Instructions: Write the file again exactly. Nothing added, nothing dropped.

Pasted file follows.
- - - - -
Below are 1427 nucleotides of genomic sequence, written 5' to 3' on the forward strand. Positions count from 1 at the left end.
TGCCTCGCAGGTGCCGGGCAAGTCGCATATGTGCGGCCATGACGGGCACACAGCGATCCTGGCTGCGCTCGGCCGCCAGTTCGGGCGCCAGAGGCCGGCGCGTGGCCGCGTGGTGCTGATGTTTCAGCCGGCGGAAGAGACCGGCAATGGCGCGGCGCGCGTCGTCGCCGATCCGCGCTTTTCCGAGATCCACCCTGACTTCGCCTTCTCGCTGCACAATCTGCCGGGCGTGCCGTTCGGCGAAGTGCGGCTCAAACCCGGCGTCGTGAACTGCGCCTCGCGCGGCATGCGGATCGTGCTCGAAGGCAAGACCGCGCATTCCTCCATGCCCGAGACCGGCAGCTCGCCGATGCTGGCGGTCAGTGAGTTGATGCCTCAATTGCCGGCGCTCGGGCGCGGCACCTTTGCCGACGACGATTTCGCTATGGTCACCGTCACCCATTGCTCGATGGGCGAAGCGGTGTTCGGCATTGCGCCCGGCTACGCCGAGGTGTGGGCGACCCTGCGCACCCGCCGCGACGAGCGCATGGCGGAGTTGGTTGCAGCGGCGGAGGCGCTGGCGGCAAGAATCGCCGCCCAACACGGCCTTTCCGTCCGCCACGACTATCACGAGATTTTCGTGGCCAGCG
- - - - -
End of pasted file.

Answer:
Below are 1427 nucleotides of genomic sequence, written 5' to 3' on the forward strand. Positions count from 1 at the left end.
TGCCTCGCAGGTGCCGGGCAAGTCGCATATGTGCGGCCATGACGGGCACACAGCGATCCTGGCTGCGCTCGGCCGCCAGTTCGGGCGCCAGAGGCCGGCGCGTGGCCGCGTGGTGCTGATGTTTCAGCCGGCGGAAGAGACCGGCAATGGCGCGGCGCGCGTCGTCGCCGATCCGCGCTTTTCCGAGATCCACCCTGACTTCGCCTTCTCGCTGCACAATCTGCCGGGCGTGCCGTTCGGCGAAGTGCGGCTCAAACCCGGCGTCGTGAACTGCGCCTCGCGCGGCATGCGGATCGTGCTCGAAGGCAAGACCGCGCATTCCTCCATGCCCGAGACCGGCAGCTCGCCGATGCTGGCGGTCAGTGAGTTGATGCCTCAATTGCCGGCGCTCGGGCGCGGCACCTTTGCCGACGACGATTTCGCTATGGTCACCGTCACCCATTGCTCGATGGGCGAAGCGGTGTTCGGCATTGCGCCCGGCTACGCCGAGGTGTGGGCGACCCTGCGCACCCGCCGCGACGAGCGCATGGCGGAGTTGGTTGCAGCGGCGGAGGCGCTGGCGGCAAGAATCGCCGCCCAACACGGCCTTTCCGTCCGCCACGACTATCACGAGATTTTCGTGGCCAGCG